Wednesday, May 5, 2010

Gold Slips A Little Lower As Greenback Keeps Rising

As Greece is ridden by a general strike to block the austerity measures the Grecian government agreed to in return for the bailout package, Angela Merkel faces political difficulties of her own as she tries to shepherd the German government's part of the bailout commitment through the German parliament. Saying that passing the package will prevent a chain reaction that would bring down the European and international financial system, her voice dovetailed with the voices of EU officials. Interestingly, the head of the IMF distanced himself from the contagion talk. The Spanish prime minister had to quash a rumour that the Spanish government was going to ask for a 280 billion Euro bailout package.

Practically the only beneficiary was the U.S. dollar. Gold fell below $1,170 last night, at 9:00 PM ET, although it stayed above $1,165. An early-morning rally pushed it above the $1,170 level by 3:00, but evaporated; the metal fell to a little below $1,165. Another rally commenced, pushing gold up to $1,173.80 around 5:00. Again, the metal sunk back down: this time, to a little above $1,165 before pulling up again. As of 8:06, spot gold was at $1,168.80 for a loss of $3.40 . The Kitco Gold Index split the loss into -$1.00 for predominant selling and -$2.40 for strength in the greenback.

The U.S. Dollar Index did continue to rally, but its rate was much slighter than yesterday's shoot-up. After stalling in the evening, the Index lumbered up before pulling back between 12:30 AM and 3:00; that slide left it below 83.4. Reviving, it slid back to where it was as of 3:00 by 5:10. Bottoming below 83.4, it then climbed up to 83.75 as of 7:40. After that peak, it pulled back a little; as of 8:14, it was at 83.72.

A Reuters report, written when gold had jumped earlier in the morning, ascribed the rise to a statement warning of Eurocontagion.
European Central Bank Governing Council member Axel Weber said on Wednesday there is a serious threat of Greece's problems spilling over to other parts of the euro zone.

His comments helped lift gold from a low of $1,164.70 an ounce, hit in early European trade.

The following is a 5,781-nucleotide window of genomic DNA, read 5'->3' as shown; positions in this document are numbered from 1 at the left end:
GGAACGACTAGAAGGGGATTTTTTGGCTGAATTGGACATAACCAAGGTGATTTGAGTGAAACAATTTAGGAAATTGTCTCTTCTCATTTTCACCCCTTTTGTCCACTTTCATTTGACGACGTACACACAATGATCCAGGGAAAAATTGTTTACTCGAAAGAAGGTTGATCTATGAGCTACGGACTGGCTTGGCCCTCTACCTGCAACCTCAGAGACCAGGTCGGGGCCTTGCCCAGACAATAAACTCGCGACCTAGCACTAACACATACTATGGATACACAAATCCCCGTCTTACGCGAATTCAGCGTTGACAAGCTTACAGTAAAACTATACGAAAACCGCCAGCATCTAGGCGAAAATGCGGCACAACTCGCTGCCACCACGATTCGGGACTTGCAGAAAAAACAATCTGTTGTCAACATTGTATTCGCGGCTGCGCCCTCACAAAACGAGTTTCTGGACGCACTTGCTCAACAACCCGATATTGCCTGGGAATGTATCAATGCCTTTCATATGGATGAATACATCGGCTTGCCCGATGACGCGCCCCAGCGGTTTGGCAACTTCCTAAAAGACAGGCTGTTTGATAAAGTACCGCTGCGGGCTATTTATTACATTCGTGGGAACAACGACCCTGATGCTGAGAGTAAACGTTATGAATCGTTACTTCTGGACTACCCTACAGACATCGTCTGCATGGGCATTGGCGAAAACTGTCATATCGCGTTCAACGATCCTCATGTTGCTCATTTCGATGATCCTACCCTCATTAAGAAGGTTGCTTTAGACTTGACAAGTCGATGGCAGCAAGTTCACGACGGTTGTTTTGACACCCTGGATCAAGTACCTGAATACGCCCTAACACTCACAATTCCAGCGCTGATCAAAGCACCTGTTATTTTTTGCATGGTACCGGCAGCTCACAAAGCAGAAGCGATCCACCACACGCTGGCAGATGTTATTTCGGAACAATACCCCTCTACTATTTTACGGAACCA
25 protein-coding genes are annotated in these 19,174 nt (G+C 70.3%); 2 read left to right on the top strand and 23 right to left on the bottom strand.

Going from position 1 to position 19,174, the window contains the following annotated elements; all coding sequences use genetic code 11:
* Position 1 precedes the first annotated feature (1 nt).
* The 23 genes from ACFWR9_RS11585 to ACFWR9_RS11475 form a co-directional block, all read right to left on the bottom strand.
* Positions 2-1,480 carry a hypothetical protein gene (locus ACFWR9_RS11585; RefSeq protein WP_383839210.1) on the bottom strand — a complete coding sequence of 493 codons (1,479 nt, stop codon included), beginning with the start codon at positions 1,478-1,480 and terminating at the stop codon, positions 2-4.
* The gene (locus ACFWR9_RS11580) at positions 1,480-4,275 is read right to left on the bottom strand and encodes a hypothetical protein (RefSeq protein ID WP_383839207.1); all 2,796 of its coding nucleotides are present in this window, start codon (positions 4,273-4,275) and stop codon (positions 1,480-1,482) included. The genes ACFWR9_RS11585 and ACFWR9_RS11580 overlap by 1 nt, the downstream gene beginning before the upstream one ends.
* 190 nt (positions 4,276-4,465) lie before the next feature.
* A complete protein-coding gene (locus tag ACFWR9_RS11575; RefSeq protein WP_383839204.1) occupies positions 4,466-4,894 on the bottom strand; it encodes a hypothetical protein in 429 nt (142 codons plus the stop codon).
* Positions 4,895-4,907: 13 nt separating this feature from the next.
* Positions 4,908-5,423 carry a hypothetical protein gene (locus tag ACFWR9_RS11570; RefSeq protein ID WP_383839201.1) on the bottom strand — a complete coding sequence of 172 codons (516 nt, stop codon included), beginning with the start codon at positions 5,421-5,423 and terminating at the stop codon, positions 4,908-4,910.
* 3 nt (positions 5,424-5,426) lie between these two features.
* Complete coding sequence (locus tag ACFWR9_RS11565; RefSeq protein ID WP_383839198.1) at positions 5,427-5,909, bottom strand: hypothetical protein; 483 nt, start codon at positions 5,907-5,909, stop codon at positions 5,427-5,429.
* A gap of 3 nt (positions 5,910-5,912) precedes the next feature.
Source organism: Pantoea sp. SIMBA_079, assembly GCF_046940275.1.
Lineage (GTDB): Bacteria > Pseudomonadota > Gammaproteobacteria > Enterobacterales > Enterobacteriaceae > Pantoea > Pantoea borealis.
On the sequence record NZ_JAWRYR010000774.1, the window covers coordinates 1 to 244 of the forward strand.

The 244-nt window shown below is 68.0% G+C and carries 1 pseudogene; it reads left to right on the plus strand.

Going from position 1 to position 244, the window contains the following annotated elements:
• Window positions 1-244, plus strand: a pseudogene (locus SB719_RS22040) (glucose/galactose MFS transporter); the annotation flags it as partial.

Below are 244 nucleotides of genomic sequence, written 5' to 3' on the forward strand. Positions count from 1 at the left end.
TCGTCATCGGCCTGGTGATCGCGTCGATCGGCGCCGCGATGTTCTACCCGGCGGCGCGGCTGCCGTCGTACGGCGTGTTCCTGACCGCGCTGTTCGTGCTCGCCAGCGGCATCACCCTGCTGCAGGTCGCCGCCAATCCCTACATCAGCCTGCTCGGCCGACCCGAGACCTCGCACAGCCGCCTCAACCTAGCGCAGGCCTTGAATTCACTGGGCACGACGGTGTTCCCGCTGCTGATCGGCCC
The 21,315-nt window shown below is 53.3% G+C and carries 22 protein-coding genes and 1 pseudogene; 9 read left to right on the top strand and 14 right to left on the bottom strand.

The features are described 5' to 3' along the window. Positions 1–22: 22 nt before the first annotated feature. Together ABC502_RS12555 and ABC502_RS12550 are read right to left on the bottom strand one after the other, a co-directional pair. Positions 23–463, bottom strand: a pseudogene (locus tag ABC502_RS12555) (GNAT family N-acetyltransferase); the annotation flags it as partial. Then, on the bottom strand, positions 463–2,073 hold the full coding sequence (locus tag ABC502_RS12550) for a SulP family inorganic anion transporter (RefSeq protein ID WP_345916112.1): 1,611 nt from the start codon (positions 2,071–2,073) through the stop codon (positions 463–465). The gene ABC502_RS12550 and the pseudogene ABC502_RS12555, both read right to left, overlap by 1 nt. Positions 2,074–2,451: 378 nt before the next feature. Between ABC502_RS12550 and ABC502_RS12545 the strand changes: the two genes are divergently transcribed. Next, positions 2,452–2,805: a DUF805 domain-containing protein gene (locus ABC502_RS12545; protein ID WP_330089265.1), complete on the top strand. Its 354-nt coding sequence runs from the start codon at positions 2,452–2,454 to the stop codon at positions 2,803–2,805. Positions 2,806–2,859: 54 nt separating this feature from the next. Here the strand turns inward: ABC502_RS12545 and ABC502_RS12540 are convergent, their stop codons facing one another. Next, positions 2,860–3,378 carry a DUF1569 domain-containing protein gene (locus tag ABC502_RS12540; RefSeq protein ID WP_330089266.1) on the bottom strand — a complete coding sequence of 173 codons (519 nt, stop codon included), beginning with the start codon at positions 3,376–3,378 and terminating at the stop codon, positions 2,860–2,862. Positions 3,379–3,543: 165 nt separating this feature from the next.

"We think the flight to safety will continue, and we expect to see more inflows into physical gold products like exchange traded funds," said Commerzbank analyst Daniel Briesemann.

"As long as uncertainties on the markets persist, gold should remain well-supported. We have seen record highs in euros, Swiss francs and sterling in the last few days and it should only be a matter of time before gold reaches new record highs in dollars as well."
Also mentioned in the report was a softening of Indian jewelry demand, but continued firmness in investment demand.

A Bloomberg report, webbed earlier by Business Week, expresses the risk of gold declining further as the U.S. dollar continues to rise.
“Sentiment across precious metals markets is likely to remain fragile, with risk appetite currently being the major driver,” said Stefan Graber, a Singapore-based analyst at Credit Suisse Group.
The greenback, the article notes, is still competing with gold for safe-haven dollars.

From the Wall Street Journal, webbed later, comes the morning report which notes that safe-haven demand offset a decline due to the greenback's rise.
Gold had in recent weeks disconnected itself from its traditional inverse correlation with the dollar, moving higher even as the euro/dollar rate slid. But as the metal is priced in dollars, the correlation is likely to reassert itself if the dollar continues to strengthen against the euro, said Jeremy East, global head of commodities at Standard Chartered in London.

"It is going to struggle at the moment because gold does have this correlation to the dollar," Mr. East said. "Either we see gold come off or the dollar start to weaken. And it is looking like the dollar will strengthen."
Another quoted expert said that gold had sunk because of profit-taking.

The opening of regular trading saw gold shoot up to $1,175.10, but fall back as encouraging data about the U.S. economy was released. The private sector added 32,000 jobs in April, and job cuts sunk to a four-year low. Demand for homes, largely due to a last-minute push because of the near-expiry of the tax credit, were up 13 percent in the week ending April 30th. Gold quickly lost about five dollars an ounce after the news was released, and fell below $1,170 after a relief rally. As of 8:56, the spot price was $1,167.80 for a loss of $3.80 on the day. The Kitco Gold Index attributed -$5.50 to strength in the greenback and +$1.80 to predominant buying. As for the U.S. Dollar Index, its rally continued after the pullback ended at 8:15. By 9:02, it had jumped to 84.17.

So far, the day hasn't been that good for gold. There's a chance that the metal will rise later in the day, but it's not very likely that there'll be any sustained jump.

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